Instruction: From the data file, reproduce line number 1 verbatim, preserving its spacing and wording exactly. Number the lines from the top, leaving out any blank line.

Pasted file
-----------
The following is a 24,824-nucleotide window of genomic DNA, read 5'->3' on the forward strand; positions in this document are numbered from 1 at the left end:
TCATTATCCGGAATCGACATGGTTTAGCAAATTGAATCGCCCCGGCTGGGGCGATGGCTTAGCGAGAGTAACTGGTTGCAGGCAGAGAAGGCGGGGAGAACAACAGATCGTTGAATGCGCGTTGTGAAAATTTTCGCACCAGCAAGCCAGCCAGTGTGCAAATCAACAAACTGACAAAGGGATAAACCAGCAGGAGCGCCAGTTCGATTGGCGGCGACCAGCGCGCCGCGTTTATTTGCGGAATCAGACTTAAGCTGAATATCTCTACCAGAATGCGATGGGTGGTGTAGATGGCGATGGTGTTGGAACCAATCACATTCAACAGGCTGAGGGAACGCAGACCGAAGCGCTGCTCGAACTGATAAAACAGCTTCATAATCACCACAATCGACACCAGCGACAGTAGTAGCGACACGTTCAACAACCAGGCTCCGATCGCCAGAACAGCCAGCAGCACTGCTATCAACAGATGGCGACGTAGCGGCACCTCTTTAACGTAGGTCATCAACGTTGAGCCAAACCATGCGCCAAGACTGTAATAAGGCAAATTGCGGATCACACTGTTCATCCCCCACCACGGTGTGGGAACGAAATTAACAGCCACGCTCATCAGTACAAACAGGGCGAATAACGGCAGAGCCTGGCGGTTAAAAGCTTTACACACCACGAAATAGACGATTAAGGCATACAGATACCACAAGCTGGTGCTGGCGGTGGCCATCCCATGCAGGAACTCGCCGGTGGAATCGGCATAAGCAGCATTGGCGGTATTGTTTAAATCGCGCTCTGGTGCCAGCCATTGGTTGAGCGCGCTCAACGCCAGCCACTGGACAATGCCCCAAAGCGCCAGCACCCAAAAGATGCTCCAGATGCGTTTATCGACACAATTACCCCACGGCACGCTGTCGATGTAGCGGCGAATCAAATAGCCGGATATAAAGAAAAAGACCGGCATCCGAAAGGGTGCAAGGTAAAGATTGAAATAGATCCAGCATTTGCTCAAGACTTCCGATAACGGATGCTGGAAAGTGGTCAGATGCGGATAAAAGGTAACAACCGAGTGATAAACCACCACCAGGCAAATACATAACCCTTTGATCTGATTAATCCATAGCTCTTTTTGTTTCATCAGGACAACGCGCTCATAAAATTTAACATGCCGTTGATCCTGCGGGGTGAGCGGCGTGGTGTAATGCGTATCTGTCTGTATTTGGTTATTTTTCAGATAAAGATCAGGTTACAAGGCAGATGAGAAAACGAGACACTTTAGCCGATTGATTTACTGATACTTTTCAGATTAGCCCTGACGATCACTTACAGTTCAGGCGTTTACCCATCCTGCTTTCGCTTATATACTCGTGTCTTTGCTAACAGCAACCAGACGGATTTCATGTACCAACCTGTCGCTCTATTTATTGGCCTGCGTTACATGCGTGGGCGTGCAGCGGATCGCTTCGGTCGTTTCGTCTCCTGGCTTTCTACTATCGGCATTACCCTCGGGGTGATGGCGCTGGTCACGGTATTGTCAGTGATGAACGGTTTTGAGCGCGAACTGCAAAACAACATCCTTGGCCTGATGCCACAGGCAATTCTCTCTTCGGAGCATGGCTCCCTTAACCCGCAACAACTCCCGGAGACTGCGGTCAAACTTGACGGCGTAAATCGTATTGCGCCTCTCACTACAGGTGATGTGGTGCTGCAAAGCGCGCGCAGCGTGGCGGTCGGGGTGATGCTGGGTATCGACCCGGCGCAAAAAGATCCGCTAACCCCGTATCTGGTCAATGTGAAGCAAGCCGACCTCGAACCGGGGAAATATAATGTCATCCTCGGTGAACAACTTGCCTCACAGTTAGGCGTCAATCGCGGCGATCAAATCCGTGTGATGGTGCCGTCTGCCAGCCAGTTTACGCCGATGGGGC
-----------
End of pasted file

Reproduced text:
The following is a 24,824-nucleotide window of genomic DNA, read 5'->3' on the forward strand; positions in this document are numbered from 1 at the left end: